Potentially major changes in the Irish radio scene

There’s a significant media-war and ownership shake-up on the way for Irish radio, if yesterday’s Sunday Business Post and today’s Irish Times (subs required) are to be believed.

Apparently British media group Emap, which owns numerous outlets across Ireland and the UK, is gearing up to sell its Irish interests, namely Today FM, Dublin’s FM104 and Donegal’s Highland Radio.

With only two national radio licences available to the commercial sector at present (one of which is not even 100% national), Today FM is the obvious jewel in Emap’s Irish offerings and this is reflected in its valuation with the IT putting its value at €100 – €120 million – double the value of their two local stations combined.

The most obvious suitor to the Today FM licence is UTV Plc., which has slowly amassed a radio empire in Britain and Ireland which now out-performs its TV operations.

As it stands UTV is no shrinking violet when it comes to acquisitions and has made it quite clear that it hasn’t stopped its recent growth-spurt just yet.

Also the bulk of UTV’s radio operations are in Britain at the moment (19 licences – one national – compared to just 6 here), meaning there’s plenty of room for growth in the Irish market. Their Irish licences are all local too, covering Dublin, Cork, Limerick, Louth and Belfast – a national station on the roster would go some way to making UTV more than a minor player in the Irish market.
With all this in mind and considering the fact that the only other national commercial licence is owned by Denis O’Brien’s Communicorp, it would be bizarre for a media company with such huge ambitions to overlook a strongly branded and much-liked national station like Today FM.

But with Today FM fitting UTV’s ambition perfectly, It’s hard to tell if FM104 would be as appealing a purchase. For a start UTV already has a Dublin station, albeit one which largely seeks a different market to FM104. What is important, however, is that the youth and pop radio market in Dublin is extremely saturated already and has a far more fickle listenership. Considering that FM104 are vying for the same market as Spin 103.8 and 98FM (with national stations like Today and 2FM also popular with this audience), there’s far more potential for mass-migration of listeners from one side to another and far more potential for uncertainty.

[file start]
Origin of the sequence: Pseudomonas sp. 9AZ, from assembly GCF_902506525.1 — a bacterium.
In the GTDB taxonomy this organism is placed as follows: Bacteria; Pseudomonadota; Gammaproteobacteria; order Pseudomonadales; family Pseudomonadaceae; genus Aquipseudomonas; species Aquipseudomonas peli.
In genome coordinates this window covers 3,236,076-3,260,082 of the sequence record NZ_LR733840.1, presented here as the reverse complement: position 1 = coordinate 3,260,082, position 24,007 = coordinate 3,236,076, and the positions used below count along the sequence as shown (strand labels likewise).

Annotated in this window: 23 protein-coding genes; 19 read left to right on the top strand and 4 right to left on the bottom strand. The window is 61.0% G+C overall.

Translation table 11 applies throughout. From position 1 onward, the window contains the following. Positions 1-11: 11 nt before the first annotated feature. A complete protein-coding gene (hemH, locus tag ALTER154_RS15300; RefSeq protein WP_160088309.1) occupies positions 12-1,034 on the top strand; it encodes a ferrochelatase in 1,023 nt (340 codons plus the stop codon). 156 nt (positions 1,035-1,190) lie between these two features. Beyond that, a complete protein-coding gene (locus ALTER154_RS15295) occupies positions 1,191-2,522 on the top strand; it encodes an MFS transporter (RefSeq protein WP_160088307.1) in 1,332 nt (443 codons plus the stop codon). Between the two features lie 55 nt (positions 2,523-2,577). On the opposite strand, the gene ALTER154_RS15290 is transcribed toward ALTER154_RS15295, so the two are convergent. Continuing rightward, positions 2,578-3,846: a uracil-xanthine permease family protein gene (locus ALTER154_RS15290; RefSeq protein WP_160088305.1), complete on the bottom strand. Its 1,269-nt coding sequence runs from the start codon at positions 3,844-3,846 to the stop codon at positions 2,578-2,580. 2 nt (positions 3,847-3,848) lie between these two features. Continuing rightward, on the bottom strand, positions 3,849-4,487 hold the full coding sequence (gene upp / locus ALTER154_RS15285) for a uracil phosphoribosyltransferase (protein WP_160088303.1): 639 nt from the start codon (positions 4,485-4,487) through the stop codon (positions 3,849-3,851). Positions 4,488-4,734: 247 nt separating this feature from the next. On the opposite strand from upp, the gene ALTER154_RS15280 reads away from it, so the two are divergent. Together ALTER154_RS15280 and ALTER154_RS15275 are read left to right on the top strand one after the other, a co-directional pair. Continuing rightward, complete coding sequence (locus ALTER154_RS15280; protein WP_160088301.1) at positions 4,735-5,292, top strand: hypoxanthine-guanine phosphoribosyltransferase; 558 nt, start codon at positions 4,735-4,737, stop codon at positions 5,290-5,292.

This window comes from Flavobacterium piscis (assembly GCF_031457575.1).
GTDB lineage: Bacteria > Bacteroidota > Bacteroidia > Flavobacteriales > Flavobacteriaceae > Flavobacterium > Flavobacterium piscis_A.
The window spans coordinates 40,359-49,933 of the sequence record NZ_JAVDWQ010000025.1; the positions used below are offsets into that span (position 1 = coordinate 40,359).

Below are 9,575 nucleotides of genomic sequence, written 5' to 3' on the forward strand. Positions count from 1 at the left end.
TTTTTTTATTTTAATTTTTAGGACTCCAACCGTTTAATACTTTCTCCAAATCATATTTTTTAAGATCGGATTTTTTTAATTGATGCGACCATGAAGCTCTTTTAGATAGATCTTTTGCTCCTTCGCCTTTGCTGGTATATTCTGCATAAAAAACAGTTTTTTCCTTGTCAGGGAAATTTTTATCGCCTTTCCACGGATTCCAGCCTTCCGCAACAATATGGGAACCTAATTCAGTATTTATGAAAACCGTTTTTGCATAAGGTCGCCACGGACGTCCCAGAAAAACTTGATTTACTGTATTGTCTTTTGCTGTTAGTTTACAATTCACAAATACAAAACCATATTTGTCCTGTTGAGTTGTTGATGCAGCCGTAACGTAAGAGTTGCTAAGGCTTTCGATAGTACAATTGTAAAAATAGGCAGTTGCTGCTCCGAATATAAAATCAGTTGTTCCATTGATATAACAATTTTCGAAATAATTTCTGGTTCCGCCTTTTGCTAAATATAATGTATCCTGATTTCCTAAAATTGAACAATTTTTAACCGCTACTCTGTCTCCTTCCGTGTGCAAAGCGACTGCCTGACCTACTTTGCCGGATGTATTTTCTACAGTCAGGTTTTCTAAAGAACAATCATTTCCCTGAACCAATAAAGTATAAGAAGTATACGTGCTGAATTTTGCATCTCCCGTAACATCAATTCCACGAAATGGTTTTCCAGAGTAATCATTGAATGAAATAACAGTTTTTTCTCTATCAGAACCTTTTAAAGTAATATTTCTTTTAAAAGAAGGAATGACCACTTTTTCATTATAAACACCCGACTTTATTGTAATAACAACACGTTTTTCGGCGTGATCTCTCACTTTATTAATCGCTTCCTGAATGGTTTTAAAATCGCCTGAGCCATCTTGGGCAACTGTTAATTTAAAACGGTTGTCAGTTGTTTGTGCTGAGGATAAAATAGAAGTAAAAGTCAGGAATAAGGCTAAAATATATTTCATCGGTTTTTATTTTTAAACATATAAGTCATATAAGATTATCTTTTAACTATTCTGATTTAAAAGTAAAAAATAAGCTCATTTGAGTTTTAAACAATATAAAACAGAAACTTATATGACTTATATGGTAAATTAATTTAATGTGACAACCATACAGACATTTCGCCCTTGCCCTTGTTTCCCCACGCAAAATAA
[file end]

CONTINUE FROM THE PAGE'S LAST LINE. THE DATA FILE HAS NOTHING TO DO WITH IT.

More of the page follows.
While UTV is likely to dig deep for Today they’re certain to be more conservative with 104. Of course they’d be stupid not to show an interest as FM104 is currently so popular in its own market, but you can be sure they’ll be holding back for the right price.
In the area of other bidders, the IT suggests that Doughty Hanson, the private equity company behind TV3, are also possible contenders. It made a failed bid recently for the Midlands/North-East regional licence and seems keen to expand its Irish media beyond a single, UK import-reliant station.

The Irish Independent is the only paper to suggest Denis O’Brien as a potential bidder but The Sunday Business Post feels he won’t make a move, probably for the same reason the II highlights. If O’Brien bid for Today FM and was successful he could be forced to sell off one of his other radio assets – that asset would almost certainly be Newstalk and given his investment in the station over the years and its slow creep towards financial success he’s unlikely to walk away now. If he bid for FM104 and was successful he could stand to lose  either 98FM or Spin – again, unlikely. (The owners of The Irish Independent, it should be noted, are in the midst of a feud with Denis O’Brien who has slowly been buying up chunks of IN&M, sparking rumours of a takeover bid.)

There is no doubt that if Today FM comes on the market many will be interested. The usual suspects are already lining up in what could be a once in a lifetime chance to grab a national footing in the Irish market.

As far as the Donegal licence goes, it’s likely to be less exciting but equally interesting. It’s worth noting that unlikely contenders like The Irish Times and Thomas Crosbie Holdings have both taken part in local radio licence bids in recent times, so perhaps they could be eying up the smallest of the three products while everyone else gets distracted by the big names. Who knows?

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